One dark stormy night, I dreamed God placed me in a church preparing for Sunday worship. God had me walk up and down the aisle among hundreds of people. They all looked – gulp – they all looked dead! There were all kinds of people: children with crayons in their hands, teenagers sitting among friends, mothers cradling babies and choir members holding music. They seemed normal enough – for dead folks. God asked me: “Preacher, can these dead people live?”
I said: “Lord, you are the only one who knows.” (From Ezekiel 37)
You may recognize my creative translation from the prophet Ezekiel: better known as the Valley of the Dry Bones. Ezekiel asks: “Can these dead people live?” Or, “Can today’s church make a difference? Lent is a time of preparation for Easter. For Lent, can our church make a difference? Can we live?
There are several important trends shaping our church and society.
1. Our nation is divided: politically, culturally, ethically, and financially. Rather than participate in respectful discussion we are inundated with venom-filled arguments and accusations.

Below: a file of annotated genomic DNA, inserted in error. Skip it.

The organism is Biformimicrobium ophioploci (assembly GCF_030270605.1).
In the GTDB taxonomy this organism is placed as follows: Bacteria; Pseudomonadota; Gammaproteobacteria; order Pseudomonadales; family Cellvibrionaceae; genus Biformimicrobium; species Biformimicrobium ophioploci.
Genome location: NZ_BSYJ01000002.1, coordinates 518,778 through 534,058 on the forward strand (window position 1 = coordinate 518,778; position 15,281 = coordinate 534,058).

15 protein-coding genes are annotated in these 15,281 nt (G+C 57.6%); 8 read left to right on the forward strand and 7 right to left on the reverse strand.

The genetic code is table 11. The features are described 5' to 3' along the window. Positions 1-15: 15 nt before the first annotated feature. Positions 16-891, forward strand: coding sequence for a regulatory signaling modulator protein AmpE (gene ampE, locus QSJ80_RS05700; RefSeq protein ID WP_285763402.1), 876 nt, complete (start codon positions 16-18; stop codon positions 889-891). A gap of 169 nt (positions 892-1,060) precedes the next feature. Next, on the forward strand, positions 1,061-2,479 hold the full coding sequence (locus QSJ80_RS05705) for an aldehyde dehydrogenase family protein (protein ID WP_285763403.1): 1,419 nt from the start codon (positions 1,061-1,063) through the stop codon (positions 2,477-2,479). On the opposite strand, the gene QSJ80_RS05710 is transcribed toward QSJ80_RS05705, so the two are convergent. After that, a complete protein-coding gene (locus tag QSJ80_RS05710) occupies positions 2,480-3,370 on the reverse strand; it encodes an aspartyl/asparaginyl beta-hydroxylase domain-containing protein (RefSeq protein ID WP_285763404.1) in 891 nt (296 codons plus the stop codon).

2. Interest in spirituality remains high. Web sites and book sales on spirituality are still popular. We seem to be interested in renewing our relationship with God but…
3. Church and denominational influence is at an all-time low: declining attendance combined with higher costs make it difficult for churches to pay their bills or develop meaningful ministry.
Our nation is bitterly divided, yet the church no longer plays a significant role. Interest in spiritual growth is increasing yet our churches are experiencing steady decline. Surveys suggest many Americans are saying: “I believe in God but don’t need to be involved with a church.”
Then God said, “Preach to these dead people and say to them, ‘Dead people, hear the word of the Lord! This is what the Lord says to you. I will breathe into your dead bodies and you will come to life. You will begin to smile at one another and offer a hug. You will welcome the strangers, visit the sick and volunteer to help those who are helpless. I will put breath into you and you will come to life. Then you will know that I am the Lord.” (Ezekiel 37)